November 27, 2012 Light Snow/Rain
The second snow event on November 2012 affected the region on 11/27, when a weak low pressure quickly moved through, producing light to moderate snowfall over Pennsylvania, northern New Jersey and southern New England and moderate rain elsewhere. Snow totals were minimal compared to the early November storm, but managed to peak at 4-6 inches in northwest NJ and northeast PA.
November 27, 2012 Storm Archive
November 22 – Storm Possible Next Week
November 23 – Light Rain/Snow Likely Tuesday
November 24 – Weak Storm For Tuesday
November 26 – Tuesday Rain/Snow, Then Cold Again
November 27 – Evening Update
As a trough entered the region around November 25-26, a weak shortwave dived southeast through the northwest and central US, producing scattered rain/snow showers with no defined surface low pressure. Late on Monday, November 26, a broad, weak and disorganized low pressure began to take shape near Louisiana and Mississippi, spreading light rain showers to its north.
The low pressure began to become more consolidated on Tuesday afternoon, November 27, as it quickly moved through southeast VA but remained weak, with a minimum pressure of only 1019 millibars. Moderate precipitation meanwhile spread further north into the Mid Atlantic where temperatures aloft were below freezing, allowing snow to fall across parts of Pennsylvania and New Jersey. The low pressure quickly moved out overnight, moving offshore on Wednesday, November 28, as it slightly deepened to about 1010 mb.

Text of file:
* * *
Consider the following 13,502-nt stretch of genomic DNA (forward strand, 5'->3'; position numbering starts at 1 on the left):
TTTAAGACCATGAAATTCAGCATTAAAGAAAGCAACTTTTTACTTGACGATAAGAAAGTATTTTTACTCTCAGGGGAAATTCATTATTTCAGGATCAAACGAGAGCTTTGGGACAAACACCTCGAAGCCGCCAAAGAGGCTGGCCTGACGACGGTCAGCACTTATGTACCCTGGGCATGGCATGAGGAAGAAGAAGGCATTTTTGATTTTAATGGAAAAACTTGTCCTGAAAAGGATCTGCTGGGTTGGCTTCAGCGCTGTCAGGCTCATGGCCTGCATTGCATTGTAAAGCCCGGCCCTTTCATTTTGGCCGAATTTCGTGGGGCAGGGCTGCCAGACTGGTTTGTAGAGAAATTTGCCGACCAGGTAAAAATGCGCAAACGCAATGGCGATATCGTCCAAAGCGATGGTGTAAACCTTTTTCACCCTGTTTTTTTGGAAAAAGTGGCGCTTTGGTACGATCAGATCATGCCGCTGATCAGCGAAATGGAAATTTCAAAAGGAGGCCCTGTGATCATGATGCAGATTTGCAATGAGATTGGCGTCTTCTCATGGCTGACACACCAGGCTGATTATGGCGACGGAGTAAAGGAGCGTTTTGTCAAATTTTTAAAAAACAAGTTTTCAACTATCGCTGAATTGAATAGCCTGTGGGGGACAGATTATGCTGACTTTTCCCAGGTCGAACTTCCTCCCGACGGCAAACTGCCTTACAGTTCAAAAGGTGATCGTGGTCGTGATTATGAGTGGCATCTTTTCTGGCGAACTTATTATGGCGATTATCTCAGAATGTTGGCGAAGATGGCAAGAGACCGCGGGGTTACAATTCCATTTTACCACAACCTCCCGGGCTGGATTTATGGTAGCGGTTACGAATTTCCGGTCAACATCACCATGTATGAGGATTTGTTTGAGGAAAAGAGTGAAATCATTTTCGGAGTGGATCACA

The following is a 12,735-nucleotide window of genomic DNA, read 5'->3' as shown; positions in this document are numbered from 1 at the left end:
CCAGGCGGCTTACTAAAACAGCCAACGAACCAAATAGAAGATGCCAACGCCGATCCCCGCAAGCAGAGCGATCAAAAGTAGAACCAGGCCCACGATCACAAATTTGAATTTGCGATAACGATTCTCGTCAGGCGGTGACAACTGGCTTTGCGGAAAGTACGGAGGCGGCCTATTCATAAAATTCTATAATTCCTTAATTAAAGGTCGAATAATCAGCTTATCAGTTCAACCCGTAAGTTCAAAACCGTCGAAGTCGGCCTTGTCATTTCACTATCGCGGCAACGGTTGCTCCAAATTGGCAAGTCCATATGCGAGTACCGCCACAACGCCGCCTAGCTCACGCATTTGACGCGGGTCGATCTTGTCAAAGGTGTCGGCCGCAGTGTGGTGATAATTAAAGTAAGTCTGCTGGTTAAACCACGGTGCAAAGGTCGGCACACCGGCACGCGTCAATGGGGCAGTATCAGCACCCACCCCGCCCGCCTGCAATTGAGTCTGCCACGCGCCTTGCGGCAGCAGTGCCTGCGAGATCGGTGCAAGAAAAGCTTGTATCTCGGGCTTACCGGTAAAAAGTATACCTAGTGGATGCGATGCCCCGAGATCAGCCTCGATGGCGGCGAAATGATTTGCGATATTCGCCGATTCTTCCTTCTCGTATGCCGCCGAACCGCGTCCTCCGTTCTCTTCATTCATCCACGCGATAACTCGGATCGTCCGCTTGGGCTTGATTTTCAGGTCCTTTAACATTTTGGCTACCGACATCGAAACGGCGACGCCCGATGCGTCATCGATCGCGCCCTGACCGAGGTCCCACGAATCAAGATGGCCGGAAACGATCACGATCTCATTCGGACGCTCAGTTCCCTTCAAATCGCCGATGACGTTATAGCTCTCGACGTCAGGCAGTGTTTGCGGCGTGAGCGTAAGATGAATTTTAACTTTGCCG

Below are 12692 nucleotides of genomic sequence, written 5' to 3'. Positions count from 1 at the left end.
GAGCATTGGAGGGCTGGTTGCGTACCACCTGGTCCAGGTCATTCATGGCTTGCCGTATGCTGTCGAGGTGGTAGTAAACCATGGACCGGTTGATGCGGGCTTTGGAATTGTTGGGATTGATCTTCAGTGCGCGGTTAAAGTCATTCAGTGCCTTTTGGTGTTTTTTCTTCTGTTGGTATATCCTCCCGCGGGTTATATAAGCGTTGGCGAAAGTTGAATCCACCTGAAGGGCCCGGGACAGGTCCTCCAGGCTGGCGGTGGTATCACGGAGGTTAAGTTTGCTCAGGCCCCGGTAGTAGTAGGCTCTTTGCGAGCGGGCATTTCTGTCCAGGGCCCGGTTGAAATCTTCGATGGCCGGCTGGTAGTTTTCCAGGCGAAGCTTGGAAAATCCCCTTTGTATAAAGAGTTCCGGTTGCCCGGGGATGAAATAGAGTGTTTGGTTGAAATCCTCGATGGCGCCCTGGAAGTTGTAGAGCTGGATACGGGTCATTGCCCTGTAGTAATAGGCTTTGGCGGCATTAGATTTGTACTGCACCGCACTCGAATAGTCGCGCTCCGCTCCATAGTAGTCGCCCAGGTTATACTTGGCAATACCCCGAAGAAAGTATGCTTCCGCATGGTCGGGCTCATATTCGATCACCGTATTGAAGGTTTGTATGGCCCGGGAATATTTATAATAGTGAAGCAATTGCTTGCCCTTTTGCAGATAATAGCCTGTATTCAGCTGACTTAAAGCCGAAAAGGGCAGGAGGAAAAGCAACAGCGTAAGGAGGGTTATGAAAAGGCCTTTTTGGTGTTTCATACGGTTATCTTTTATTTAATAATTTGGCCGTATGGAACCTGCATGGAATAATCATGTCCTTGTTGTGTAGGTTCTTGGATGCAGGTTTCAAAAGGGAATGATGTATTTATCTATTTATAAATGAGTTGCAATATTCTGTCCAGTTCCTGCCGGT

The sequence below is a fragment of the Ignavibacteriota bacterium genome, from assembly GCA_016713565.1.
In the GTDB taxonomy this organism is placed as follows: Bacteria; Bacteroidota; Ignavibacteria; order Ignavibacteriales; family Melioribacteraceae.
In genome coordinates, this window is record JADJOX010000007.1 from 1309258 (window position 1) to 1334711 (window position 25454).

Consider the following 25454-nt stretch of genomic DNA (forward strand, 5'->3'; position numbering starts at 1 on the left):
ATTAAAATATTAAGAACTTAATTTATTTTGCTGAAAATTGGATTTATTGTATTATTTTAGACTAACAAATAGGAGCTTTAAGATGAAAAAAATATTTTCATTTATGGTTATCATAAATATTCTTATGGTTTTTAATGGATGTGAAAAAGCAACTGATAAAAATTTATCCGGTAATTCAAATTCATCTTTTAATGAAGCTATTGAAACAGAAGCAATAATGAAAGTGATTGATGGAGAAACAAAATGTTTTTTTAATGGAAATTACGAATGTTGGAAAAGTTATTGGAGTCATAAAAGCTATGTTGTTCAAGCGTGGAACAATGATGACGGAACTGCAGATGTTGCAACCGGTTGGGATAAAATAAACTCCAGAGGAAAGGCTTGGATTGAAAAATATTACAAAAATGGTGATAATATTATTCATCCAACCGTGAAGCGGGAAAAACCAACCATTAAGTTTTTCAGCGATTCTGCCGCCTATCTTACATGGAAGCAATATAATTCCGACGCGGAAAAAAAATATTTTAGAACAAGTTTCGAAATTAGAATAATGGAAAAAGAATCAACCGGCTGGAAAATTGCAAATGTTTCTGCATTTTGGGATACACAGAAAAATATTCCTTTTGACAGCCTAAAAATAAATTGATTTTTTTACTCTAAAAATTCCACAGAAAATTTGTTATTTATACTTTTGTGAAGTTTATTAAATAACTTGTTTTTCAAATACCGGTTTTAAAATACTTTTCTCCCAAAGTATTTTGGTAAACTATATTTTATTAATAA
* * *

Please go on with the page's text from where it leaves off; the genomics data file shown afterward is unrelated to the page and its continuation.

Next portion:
Forecasting The Storm
This section will be added soon.
Radar image from 9:08 AM, from the National Weather Service, showing widespread light-moderate precipitation covering the northern Mid Atlantic region. This fell in the form of snow in Pennsylvania and northern NJ.
Precipitation began to spread into the region early in the morning hours, with steady light to moderate snow falling in Pennsylvania by 8 AM. Around the same time, a band of light snow spread into northern NJ, with light precipitation covering the majority of the area by 10 AM. The rain/snow line remained mostly consistent along the I-95 corridor, with rain and non-accumulating snow in NYC, Long Island and coastal CT, and snow elsewhere. Between 10 AM and 1 PM, heavy snow affected northwestern NJ and SE NY, where the higher snow totals from the storm were observed. The precipitation gradually moved offshore in the mid-late afternoon, with NYC and locations further west drying up by 6 PM, while light rain in Long Island and snow in SE CT persisted for another few hours.